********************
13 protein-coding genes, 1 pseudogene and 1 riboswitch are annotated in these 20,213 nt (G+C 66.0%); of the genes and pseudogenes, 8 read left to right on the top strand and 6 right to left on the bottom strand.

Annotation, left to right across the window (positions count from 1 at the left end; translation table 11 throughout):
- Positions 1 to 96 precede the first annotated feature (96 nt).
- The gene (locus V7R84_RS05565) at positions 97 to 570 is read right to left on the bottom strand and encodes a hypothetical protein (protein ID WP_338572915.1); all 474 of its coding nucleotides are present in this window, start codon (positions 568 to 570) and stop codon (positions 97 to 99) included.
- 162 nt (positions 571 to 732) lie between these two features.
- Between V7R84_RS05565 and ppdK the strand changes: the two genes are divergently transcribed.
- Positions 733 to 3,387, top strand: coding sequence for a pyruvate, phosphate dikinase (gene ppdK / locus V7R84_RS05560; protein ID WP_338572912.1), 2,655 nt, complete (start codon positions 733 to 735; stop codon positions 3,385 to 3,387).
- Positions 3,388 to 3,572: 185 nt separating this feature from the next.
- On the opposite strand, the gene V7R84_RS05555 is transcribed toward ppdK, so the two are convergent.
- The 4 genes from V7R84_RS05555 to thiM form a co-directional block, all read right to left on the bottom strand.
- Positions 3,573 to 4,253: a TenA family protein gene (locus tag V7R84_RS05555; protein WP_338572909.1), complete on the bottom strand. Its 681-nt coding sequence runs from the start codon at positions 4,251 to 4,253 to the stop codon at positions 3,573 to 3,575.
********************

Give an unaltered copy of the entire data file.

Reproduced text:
13 protein-coding genes, 1 pseudogene and 1 riboswitch are annotated in these 20,213 nt (G+C 66.0%); of the genes and pseudogenes, 8 read left to right on the top strand and 6 right to left on the bottom strand.

Annotation, left to right across the window (positions count from 1 at the left end; translation table 11 throughout):
- Positions 1 to 96 precede the first annotated feature (96 nt).
- The gene (locus V7R84_RS05565) at positions 97 to 570 is read right to left on the bottom strand and encodes a hypothetical protein (protein ID WP_338572915.1); all 474 of its coding nucleotides are present in this window, start codon (positions 568 to 570) and stop codon (positions 97 to 99) included.
- 162 nt (positions 571 to 732) lie between these two features.
- Between V7R84_RS05565 and ppdK the strand changes: the two genes are divergently transcribed.
- Positions 733 to 3,387, top strand: coding sequence for a pyruvate, phosphate dikinase (gene ppdK / locus V7R84_RS05560; protein ID WP_338572912.1), 2,655 nt, complete (start codon positions 733 to 735; stop codon positions 3,385 to 3,387).
- Positions 3,388 to 3,572: 185 nt separating this feature from the next.
- On the opposite strand, the gene V7R84_RS05555 is transcribed toward ppdK, so the two are convergent.
- The 4 genes from V7R84_RS05555 to thiM form a co-directional block, all read right to left on the bottom strand.
- Positions 3,573 to 4,253: a TenA family protein gene (locus tag V7R84_RS05555; protein WP_338572909.1), complete on the bottom strand. Its 681-nt coding sequence runs from the start codon at positions 4,251 to 4,253 to the stop codon at positions 3,573 to 3,575.